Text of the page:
Chad Comello

libraries, culture, typewriters

Big Mouth of Little Lies

My wife and I recently binged season 2 of Big Mouth and season 1 of Big Little Lies, and I noticed a key bit of thematic overlap between the two.

Big Mouth, Netflix’s obscene, irreverent, gut-bustingly funny cartoon about kids going through puberty, introduced the Shame Wizard character in season 2. Voiced by a slithery David Thewlis, he creeps among the kids whispering shame-inducing accusations and judgments. He even has a (NSFW) song:

Oh, I hate to be a bummer
But, my dear, I’ve got your number
And I’ll whisper it forever in your ear
Bringing the shame, shame
You’ve got no one but yourself to blame
You thought no one was watching
But I’m right here in your brain

It takes a while for each of the kids to realize that they aren’t the Wizard’s only victim. Each had separately internalized the shame and let it negatively influence their self-image and behavior.

The Shame Wizard would have fit well in Big Little Lies, the HBO series based on Liane Moriarty’s excellent book. Wealthy parents with kids in a public school deal with an accusation of bullying as they struggle with the ripple effects of domestic violence, infidelity, divorce, and trauma. What’s kept hidden from others by kids and adults, lovers and friends, because of their own version of the Shame Wizard really propels the story.

When things finally get out in the open in the final episode is when many of the characters finally experience freedom—even if, like a bandage being ripped off, it hurts like hell getting there.

Refer Madness: Always on call

Refer Madness spotlights strange, intriguing, or otherwise noteworthy stories from the library reference desk.

You know how doctors are always on call? Someone has a heart attack on an airplane or chokes at a restaurant, and doctors, nurses, or other care providers jump to the rescue, even if they are off the clock. Even medical students count: I witnessed a friend dash to the aid of a woman who injured herself while dancing during a wedding reception.

Professionals never know when they will be called to duty, librarians included. We might not be setting broken bones or taking vitals, but we info-slingers have a knack for finding opportunities to serve random reference needs.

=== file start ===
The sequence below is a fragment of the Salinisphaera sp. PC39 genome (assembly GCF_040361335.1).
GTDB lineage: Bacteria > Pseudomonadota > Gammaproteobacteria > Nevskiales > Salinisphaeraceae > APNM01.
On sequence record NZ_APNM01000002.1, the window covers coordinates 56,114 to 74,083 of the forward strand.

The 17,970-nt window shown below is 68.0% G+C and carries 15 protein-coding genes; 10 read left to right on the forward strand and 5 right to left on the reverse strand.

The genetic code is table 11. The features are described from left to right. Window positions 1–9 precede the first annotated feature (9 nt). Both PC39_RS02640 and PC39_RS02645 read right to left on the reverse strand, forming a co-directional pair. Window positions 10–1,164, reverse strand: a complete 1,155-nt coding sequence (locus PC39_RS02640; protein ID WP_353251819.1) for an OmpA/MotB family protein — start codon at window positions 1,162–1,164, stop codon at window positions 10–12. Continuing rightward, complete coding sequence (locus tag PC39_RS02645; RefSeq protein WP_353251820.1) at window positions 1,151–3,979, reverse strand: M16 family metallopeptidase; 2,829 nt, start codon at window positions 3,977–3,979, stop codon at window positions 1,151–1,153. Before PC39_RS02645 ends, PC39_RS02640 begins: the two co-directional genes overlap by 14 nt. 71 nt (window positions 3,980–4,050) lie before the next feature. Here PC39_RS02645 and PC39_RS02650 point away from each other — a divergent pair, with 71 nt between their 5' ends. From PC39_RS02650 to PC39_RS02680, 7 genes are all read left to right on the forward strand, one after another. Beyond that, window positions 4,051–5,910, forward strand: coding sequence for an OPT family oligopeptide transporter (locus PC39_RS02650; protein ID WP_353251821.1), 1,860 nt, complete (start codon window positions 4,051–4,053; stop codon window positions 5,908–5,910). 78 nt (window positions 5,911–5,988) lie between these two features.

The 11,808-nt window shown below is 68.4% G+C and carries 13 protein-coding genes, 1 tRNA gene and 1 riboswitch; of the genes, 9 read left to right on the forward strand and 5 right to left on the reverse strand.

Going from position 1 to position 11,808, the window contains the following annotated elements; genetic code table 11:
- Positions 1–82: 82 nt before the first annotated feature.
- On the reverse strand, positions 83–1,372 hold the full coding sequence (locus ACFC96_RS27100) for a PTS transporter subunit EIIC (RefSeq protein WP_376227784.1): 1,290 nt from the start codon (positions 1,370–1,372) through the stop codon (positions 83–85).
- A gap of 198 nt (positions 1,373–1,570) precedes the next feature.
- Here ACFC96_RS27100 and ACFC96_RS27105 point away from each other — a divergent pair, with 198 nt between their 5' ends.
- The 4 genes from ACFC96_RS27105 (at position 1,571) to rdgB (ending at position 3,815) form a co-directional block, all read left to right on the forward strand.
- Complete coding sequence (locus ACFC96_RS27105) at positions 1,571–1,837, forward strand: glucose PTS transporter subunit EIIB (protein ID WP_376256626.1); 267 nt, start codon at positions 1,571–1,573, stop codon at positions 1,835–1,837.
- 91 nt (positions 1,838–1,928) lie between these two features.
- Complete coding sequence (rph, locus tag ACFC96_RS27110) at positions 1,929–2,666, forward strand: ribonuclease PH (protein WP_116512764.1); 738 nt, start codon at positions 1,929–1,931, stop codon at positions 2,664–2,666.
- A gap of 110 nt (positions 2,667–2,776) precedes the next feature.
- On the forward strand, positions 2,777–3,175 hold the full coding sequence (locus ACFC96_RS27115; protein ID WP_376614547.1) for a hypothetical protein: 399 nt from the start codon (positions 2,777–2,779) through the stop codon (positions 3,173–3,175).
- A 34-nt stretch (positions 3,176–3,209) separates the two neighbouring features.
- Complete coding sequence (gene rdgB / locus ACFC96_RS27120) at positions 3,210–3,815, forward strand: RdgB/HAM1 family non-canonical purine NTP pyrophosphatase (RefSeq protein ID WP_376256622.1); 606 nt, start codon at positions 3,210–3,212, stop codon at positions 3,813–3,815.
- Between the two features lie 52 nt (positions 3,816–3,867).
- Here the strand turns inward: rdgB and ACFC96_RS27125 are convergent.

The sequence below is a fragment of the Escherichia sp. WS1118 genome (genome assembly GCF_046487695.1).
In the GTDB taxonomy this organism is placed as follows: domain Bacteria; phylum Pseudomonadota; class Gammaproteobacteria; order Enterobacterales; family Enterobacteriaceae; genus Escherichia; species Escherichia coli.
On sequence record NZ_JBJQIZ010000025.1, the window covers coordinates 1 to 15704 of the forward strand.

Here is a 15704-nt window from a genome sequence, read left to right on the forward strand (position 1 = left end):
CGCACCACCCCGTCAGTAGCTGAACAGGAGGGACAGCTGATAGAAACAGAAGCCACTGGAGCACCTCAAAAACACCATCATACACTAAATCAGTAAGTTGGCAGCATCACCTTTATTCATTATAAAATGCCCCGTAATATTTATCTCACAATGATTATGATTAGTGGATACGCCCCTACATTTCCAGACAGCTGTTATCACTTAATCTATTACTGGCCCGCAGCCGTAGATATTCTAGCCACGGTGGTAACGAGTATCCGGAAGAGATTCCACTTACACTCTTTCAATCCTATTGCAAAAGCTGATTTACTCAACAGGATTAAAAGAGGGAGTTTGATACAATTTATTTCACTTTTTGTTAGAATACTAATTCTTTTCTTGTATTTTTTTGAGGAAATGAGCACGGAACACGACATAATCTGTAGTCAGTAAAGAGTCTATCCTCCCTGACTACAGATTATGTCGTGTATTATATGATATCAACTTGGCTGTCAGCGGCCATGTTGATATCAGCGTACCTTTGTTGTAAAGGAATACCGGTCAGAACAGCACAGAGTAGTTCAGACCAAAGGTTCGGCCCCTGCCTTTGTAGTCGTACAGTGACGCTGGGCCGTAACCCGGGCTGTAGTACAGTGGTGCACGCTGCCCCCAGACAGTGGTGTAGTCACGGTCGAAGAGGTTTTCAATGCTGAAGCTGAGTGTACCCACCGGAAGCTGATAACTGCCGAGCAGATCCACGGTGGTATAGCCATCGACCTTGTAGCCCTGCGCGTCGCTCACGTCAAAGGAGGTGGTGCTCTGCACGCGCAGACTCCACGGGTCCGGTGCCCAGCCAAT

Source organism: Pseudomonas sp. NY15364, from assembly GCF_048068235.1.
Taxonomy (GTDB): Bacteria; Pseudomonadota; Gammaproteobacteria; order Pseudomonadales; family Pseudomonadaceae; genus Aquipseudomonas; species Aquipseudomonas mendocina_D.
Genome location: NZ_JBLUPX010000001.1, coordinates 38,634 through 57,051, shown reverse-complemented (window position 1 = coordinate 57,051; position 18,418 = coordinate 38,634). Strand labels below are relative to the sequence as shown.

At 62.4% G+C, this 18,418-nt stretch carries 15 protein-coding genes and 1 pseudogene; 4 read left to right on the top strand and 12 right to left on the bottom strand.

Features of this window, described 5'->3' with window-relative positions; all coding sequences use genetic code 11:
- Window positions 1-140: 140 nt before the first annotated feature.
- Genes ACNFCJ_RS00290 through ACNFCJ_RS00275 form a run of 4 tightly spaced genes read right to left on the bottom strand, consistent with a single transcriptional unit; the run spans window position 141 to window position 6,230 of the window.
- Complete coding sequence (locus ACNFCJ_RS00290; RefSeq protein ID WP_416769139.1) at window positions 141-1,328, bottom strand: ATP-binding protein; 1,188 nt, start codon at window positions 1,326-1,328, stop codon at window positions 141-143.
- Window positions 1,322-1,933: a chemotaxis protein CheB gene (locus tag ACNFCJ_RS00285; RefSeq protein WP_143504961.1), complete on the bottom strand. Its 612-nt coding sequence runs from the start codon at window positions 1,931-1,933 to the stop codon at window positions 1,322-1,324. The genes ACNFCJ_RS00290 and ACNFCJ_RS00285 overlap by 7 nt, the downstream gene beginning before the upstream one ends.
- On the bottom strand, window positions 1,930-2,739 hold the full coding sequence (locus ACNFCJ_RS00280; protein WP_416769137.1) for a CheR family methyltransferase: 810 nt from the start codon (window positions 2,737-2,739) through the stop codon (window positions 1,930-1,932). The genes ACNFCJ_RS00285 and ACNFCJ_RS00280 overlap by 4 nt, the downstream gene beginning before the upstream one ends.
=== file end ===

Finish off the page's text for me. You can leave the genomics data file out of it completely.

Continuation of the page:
One day, I was chatting with a neighbor in my apartment building’s laundry room. He’s a counselor, and he had just read about a theory that he wanted to learn more about. Google wasn’t offering much of any depth. He didn’t work for or attend a university, so he didn’t have access to specialized journals and databases. Amid the thrum of tumbling clothes, I told him I would help him check with our local public library to see what they had access to.

It was just that simple. Simple for me, anyway, but not for my neighbor. Familiarity bias makes it easy for librarians to forget that most people do not know everything the library offers, or even think of the library as a potential remedy for a problem. This can limit our fellow citizens’ information epiphanies.

I recently attended a seminar, and while grazing the snack table for coffee and a bagel (the Official Refreshments™ of seminars everywhere), I struck up a conversation with another attendee. He was a newly hired city planner in charge of reaching out to local businesses, and the task was overwhelming him because he was new to the area. I knew that his library was likely to be subscribed to ReferenceUSA or something similar, so I told him how he could use an e-reference tool like this for his project, without costing the city extra money.

Again, this public library pitch required hardly any effort in the moment, but it will likely pay dividends in the future. The actual work lies in the preparation, before the opportunity to share presents itself. The more knowledgeable you are about what libraries offer—and not just your library—the better equipped you will be to save the day. A friend is in the market for a new car? Consumer Reports online. Need a template for a new lease? EBSCO’s Legal Information Reference Center. Want a software refresher before a job interview? Lynda.com.

Whether the unsuspecting patron actually uses the resource is out of your control. But it’s exciting to consider what planting that seed could lead to: maybe that person’s first library visit in years, or a card renewal, or excitement about e-books and museum passes. Or maybe even a word-of-mouth recommendation to a friend, which starts the cycle anew.

I wonder how the woman at the wedding reception would have fared had my friend not been there. Since the spirit of the celebration rendered most of the other guests unhelpful (and telling her to check out MedlinePlus didn’t seem useful in that moment), she no doubt would have been worse off without a professional’s help. Luckily she only ended up suffering a swollen ankle and a bruised ego, but my friend didn’t know that when he jumped to her aid. He just wanted to help.

Gary Rydstrom on Rear Window’s ingenious sound design

Northwestern’s Block Museum hosted a screening of Rear Window that was introduced by Gary Rydstrom, Oscar-winning sound designer for Saving Private Ryan, Titanic, Jurassic Park, Toy Story, Finding Nemo, and many other movies you love. Though I didn’t stay for the movie (I’ve already seen it on the big screen), I was eager to hear Rydstrom’s perspective on one of my all-time favorites.

He included this great quote from John Fawell’s Hitchcock’s Rear Window: The Well-Made Film: